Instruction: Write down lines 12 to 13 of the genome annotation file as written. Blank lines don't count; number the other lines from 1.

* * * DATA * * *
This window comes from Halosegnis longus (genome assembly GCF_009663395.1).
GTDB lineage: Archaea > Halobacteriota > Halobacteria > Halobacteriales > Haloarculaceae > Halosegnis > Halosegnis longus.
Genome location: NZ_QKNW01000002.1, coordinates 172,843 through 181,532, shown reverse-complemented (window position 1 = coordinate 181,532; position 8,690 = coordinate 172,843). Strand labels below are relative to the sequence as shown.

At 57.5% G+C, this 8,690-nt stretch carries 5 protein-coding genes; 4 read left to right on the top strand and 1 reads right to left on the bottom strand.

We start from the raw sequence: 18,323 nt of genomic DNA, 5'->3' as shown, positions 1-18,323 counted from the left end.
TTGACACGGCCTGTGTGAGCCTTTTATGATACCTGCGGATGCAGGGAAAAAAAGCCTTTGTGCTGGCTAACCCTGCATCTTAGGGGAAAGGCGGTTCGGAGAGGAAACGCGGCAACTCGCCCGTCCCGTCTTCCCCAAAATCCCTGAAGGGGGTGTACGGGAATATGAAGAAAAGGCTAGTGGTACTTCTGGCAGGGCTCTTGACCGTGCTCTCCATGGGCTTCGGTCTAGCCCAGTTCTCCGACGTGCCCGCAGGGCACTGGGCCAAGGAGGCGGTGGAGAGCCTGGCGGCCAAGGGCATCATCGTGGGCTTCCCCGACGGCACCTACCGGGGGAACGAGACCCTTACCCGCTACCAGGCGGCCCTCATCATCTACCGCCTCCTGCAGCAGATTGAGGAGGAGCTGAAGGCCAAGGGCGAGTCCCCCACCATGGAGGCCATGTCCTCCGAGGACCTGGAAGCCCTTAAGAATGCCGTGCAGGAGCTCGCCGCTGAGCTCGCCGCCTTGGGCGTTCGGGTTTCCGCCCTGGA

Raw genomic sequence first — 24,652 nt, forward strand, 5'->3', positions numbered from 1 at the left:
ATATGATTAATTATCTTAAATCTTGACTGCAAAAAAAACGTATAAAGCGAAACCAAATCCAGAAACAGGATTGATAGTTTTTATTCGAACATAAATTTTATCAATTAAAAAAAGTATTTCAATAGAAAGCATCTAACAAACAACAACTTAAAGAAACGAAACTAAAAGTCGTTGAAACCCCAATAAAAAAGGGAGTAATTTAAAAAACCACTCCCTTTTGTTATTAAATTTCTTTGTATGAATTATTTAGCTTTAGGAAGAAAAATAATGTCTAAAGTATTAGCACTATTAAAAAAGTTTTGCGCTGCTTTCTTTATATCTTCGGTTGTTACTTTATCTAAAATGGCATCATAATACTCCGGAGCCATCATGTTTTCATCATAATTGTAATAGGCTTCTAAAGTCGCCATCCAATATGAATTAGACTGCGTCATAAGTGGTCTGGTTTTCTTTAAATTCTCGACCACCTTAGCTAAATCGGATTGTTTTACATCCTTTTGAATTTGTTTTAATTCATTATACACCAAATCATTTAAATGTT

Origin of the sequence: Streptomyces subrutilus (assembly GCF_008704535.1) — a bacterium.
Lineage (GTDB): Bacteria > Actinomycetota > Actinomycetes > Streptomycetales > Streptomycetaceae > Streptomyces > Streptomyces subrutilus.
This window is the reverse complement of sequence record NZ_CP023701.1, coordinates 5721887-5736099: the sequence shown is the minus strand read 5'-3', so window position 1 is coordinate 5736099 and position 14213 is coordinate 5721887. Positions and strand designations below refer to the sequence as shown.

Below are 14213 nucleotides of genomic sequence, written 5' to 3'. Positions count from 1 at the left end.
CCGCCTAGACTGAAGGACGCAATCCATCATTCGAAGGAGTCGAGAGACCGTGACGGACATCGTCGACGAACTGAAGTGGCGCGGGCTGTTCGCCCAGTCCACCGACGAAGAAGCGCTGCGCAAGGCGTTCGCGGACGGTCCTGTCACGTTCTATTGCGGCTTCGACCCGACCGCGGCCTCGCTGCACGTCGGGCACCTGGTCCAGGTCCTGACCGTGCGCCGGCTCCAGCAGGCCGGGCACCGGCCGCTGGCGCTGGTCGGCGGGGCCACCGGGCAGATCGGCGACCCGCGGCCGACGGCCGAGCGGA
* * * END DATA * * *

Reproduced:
Below are 14213 nucleotides of genomic sequence, written 5' to 3'. Positions count from 1 at the left end.
CCGCCTAGACTGAAGGACGCAATCCATCATTCGAAGGAGTCGAGAGACCGTGACGGACATCGTCGACGAACTGAAGTGGCGCGGGCTGTTCGCCCAGTCCACCGACGAAGAAGCGCTGCGCAAGGCGTTCGCGGACGGTCCTGTCACGTTCTATTGCGGCTTCGACCCGACCGCGGCCTCGCTGCACGTCGGGCACCTGGTCCAGGTCCTGACCGTGCGCCGGCTCCAGCAGGCCGGGCACCGGCCGCTGGCGCTGGTCGGCGGGGCCACCGGGCAGATCGGCGACCCGCGGCCGACGGCCGAGCGGA